Pevsner: The early life, Germany and Art
The first volume of a biography of the doyen of modern architectural commentary reveals an unlikely artistic stance
Nikolaus Pevsner in 1954: he imbibed English culture but appeared unwilling to reject Nazi artistic notions
By Stephen Games
Nikolaus Pevsner was the most celebrated architectural historian of his generation. Born in Leipzig in 1902, he settled in Britain at the age of 31. He became the pre-eminent cataloguer and critic of England's architectural heritage. As Slade Professor of Fine Art at Cambridge from 1949 to 1955, and in his teaching at Birkbeck College, he embodied a concern for Englishness.
Pevsner's 46-volume work, The Buildings of England, has been much revised but never surpassed. No mere chronicler of the past, Pevsner was a theorist for the times. He looked forward to the possibilities of post-war reconstruction drawing on the English tradition of the picturesque.
An advocate of what came to be called Modernism, he perceived its roots (not altogether convincingly, but far from destructively) in William Morris. Modern architecture has notoriously become associated in the public mind with ugly concrete bunkers. Pevsner stressed instead that urban planning needed to be sensitive to its purpose.
Stephen Games's biography places Pevsner in a tradition of notable Germans, such as Holbein and Handel, who made England their home and shaped the nation's cultural life. Games was contracted to write a biography when Pevsner, diminished by Alzheimer's, was incapable of being interviewed (he died in 1983). It has been an exhaustive task. This volume deals only with Pevsner's early life, in Germany.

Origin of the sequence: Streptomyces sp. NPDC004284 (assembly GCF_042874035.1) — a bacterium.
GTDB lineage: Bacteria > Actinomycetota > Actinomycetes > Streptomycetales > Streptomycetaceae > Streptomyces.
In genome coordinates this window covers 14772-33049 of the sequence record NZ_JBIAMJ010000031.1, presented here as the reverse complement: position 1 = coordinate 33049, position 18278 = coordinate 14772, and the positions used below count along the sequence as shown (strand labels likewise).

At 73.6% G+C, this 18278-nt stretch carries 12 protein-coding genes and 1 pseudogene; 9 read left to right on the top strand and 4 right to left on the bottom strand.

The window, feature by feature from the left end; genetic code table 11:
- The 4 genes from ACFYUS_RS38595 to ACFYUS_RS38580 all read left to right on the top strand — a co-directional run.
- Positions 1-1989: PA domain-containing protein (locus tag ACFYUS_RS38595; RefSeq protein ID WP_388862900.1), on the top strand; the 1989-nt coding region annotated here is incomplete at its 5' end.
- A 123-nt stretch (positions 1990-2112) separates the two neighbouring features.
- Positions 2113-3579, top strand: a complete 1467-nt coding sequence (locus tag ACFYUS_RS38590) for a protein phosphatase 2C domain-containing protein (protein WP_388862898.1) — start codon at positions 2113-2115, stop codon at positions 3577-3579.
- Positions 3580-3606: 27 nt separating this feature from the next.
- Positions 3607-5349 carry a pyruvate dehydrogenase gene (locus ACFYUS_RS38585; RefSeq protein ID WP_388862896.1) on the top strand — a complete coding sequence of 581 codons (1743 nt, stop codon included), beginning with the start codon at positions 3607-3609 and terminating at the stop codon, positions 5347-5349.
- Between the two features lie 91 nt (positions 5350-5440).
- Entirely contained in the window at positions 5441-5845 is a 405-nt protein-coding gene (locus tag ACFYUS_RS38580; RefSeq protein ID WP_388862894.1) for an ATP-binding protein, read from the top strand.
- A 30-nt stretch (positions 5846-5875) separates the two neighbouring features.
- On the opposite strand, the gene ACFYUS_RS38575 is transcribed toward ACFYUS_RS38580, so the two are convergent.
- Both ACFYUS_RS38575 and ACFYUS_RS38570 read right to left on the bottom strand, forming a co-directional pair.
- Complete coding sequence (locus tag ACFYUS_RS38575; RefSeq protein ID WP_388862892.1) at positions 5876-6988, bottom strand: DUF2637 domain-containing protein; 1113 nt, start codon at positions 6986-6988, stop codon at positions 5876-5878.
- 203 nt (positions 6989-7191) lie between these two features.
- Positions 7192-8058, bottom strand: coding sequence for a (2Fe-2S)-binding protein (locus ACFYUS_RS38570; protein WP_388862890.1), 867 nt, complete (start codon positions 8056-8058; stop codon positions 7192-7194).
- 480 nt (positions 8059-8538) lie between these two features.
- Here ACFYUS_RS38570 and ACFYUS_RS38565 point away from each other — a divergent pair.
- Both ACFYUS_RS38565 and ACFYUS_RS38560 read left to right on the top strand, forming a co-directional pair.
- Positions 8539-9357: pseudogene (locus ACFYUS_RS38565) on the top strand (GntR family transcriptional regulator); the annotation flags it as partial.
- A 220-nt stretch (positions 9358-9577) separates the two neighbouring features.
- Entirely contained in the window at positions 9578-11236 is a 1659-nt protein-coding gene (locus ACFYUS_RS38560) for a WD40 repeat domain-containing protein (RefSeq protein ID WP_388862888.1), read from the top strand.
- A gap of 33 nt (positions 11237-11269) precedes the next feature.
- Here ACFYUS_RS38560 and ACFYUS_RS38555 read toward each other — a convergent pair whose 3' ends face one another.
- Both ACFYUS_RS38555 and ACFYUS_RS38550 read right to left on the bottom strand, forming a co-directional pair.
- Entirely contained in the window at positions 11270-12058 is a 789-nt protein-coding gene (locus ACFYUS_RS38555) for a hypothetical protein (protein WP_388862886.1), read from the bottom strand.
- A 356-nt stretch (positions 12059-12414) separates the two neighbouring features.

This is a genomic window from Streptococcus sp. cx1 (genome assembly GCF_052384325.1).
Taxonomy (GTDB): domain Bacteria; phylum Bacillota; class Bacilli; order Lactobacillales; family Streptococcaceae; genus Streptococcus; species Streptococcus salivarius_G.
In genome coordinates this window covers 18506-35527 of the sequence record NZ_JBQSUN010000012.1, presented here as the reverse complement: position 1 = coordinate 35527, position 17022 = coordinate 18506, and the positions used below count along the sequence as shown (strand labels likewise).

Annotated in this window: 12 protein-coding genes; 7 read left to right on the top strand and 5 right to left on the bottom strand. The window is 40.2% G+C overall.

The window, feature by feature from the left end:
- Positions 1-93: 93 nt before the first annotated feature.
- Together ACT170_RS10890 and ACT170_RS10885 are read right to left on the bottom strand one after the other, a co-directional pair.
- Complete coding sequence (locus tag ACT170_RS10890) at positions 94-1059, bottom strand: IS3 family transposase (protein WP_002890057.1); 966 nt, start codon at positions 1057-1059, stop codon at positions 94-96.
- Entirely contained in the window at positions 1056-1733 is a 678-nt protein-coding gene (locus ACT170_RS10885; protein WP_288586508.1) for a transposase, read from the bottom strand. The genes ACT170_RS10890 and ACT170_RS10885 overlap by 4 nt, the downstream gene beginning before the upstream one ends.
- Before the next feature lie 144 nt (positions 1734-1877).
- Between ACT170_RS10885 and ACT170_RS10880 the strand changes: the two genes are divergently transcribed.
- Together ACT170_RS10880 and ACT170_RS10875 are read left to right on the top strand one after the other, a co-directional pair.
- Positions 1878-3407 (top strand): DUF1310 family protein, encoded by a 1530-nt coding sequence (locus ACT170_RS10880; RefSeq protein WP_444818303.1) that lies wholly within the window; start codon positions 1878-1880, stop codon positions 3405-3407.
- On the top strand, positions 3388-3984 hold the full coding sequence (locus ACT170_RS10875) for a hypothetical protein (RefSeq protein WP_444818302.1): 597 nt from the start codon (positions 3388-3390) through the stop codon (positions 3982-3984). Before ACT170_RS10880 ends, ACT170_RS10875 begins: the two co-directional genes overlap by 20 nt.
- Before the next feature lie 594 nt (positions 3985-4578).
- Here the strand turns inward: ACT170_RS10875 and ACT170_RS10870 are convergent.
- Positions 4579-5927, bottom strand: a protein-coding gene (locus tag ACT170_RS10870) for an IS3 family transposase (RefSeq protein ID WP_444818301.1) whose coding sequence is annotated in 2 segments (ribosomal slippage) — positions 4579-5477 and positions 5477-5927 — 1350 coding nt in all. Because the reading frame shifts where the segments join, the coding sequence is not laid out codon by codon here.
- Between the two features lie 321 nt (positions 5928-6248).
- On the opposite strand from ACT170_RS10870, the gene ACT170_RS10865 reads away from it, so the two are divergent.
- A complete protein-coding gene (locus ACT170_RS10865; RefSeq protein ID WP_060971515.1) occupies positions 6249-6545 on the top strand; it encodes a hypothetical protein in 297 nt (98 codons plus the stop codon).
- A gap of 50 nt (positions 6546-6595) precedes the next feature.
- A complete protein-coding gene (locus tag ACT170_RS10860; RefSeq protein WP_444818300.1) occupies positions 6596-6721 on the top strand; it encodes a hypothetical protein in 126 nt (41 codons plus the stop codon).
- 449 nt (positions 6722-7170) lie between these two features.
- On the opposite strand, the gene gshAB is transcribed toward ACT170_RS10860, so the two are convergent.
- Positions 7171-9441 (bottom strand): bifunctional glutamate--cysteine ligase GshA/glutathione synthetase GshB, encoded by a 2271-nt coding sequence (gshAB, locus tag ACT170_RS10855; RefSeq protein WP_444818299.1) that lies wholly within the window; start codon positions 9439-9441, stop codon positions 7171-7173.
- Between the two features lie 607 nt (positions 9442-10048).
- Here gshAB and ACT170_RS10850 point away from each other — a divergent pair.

Games handles his subject with skill and a deep knowledge of architectural thinking. He writes illuminatingly of, among much else, Pevsner's elucidation of the artistic importance of Leipzig's Baroque buildings.
But the most potent issue of the book is a darker facet of Pevsner's life. In the last months before his long exile, Pevsner wrote respectfully and even sympathetically of the artistic notions of Goebbels. Games writes that Pevsner "gave no sign of wanting to reject anything about the new politics, only of wanting to remove the obstacles to his becoming more involved with it".
Pevsner, having Jewish parents, was unable to continue his vocation in Germany. His dismissal and move to what appeared to be the "academic wasteland" of England conclude this part of the story. But in an appendix Games recounts a media furore of a few years ago when the Evening Standard - running an extract from a volume of Pevsner's radio talks that Games had edited - provided the headline: A Nazi in England. It was an unsubtle interpretation, which provoked numerous commentators to defend Pevsner and accuse Games of making scurrilous claims.
Games feels aggrieved by his treatment, and here defends himself capably. It is not Games's claim that Pevsner was a Nazi; but the notion that Pevsner was merely naïve will not do either.
Pevsner was a great figure of English culture, but it was a tradition that he imbibed as well as interpreted. The German nationalist and authoritarian presuppositions that Nazism fed on and appropriated were widespread. They were decisively banished from German public life with the post-war founding of a great democracy on the ruins of barbarism. Until then, they formed a historical undercurrent that even victims of it such as Pevsner did not fully escape.
Oliver Kamm is a leader writer and columnist for The Times